“Hereafter” promises a glimpse into the afterlife, but is
strangely devoid of any kind of reference to any religion, including
Christianity. So don’t expect
any faith statements of any kind, other than some amorphous sort of
ill-defined assumption that is a lot closer to the biblical Sheoul than
anything resembling the Heaven of the New Testament.
In the few glimpses we see on the screen, shadowy figures stand
around in a fog, silhouetted, translucent, hardly even recognizable.
They don’t seem to be agitated, but neither do they appear to be
very happy, either---the kind of place where the prophet Samuel was famously
conjured by the medium at Endor (I Samuel 28).
And the disguised King Saul didn’t exactly receive good news from
that séance, either.
Here, storied Director Clint Eastwood intertwines three stories.
Marie DeLay (Cecile De France) is a French investigative reporter on
vacation with her boyfriend at a sleepy seaside resort.
She has gone shopping for his kids while he sleeps late in the
high-rise luxury hotel, so she is out on the streets when the tsunami
unexpectedly hits. She is swept
away by the rushing waters, and has a kind of near-death experience before
she is pulled out of the water and revived.
But in her few moments of lingering between life and death, she sees
the vision of the “Hereafter” which will forever haunt her.
Once the pouncing tiger on an interview, seeking to figuratively
disembowel unsuspecting prey, now she’s distracted, preoccupied, unable to
focus on the task at hand. Her
boyfriend/director encourages her to take a leave of absence to “get
over” what happened to her, but instead she works on a book, not the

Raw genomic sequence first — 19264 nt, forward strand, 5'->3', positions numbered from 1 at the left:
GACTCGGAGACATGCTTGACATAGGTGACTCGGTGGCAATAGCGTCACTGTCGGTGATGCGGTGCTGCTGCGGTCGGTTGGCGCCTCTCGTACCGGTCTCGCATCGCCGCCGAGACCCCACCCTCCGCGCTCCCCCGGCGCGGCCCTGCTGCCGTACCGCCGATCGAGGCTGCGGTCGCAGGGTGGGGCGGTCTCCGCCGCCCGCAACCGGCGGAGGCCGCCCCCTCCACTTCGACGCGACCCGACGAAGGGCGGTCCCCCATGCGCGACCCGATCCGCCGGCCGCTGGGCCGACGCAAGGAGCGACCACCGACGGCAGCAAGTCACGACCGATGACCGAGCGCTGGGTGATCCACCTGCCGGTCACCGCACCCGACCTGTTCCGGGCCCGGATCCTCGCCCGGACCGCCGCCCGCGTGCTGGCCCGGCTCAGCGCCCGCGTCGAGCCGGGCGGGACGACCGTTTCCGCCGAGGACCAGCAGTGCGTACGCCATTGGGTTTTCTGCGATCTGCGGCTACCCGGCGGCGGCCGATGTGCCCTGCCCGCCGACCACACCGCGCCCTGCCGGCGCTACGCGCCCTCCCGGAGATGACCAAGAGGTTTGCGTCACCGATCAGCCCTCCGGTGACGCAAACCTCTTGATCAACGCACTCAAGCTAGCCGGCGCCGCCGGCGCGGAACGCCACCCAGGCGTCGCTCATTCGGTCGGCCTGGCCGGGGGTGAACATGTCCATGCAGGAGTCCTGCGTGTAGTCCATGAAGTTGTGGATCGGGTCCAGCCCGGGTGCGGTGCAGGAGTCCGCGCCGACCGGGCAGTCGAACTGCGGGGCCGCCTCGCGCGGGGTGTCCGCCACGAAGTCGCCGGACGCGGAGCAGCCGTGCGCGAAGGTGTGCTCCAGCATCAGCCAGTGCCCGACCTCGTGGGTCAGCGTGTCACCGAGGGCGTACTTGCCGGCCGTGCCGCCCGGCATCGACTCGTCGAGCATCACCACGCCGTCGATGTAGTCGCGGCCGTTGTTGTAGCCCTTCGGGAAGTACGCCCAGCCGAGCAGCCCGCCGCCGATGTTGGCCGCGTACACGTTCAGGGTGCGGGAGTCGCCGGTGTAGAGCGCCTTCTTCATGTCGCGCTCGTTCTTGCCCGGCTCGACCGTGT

recommended revelatory bio of Francois Mitterand, the former French Prime
Minister, but instead, an autobiographical pursuit of her life-altering
Meanwhile, a young English boy loses his twin in a fatal car
accident, and he is completely devastated.
His twin was his connection to the rest of the world, because their
father was absent and their mother was an addict, and the boys (Frankie and
George McLaren) themselves became clever at dodging the social service
workers. The surviving boy is
convinced that his brother is still watching out for him, and is desperate
to make contact with him, so he seeks encounters with a heart-rending
procession of quacks and charlatans.
But there is one man, George Lonegan (Matt Damon), who is not an
imposter. Because of a
twilight-death experience he had on the operating table as a child, he has
been cursed with a gift: the
ability to hold someone’s hands, receive some kind of electric thought
transfer, and then connect with the departed loved one whom they desperately
sought. Yes, the ones in Sheoul.
He used to make a living at it, but discovered that it was too
stressful for him to do this all the time, despite the encouragement of his
brother (who was making a nice stipend as his manager and agent).
So George, dismissed from his menial fork-lift job at the plant, just
decides to take off and start a new life:
yes, London, where he could then meet both the English boy and the
French woman at the same book fair---but only after one more unsuccessful
attempt to lead a “normal” life.
If, as the viewer, you really do believe in a Hereafter, you won’t
find much encouragement here. The
few who have “the gift” of envisioning are not describing a celebratory
resurrection at all---more like a disembodied shadow-world of
disenfranchised, isolated, ghost-wanderers.
It’s hardly the afterlife eagerly anticipated by Christian
believers, or anybody else, either.
“Hereafter” is well-crafted, and well-written, but as ephemeral
and un-graspable as the ethereal vision it attempts to describe.
Dr. Ronald P. Salfen, Pastor, Grace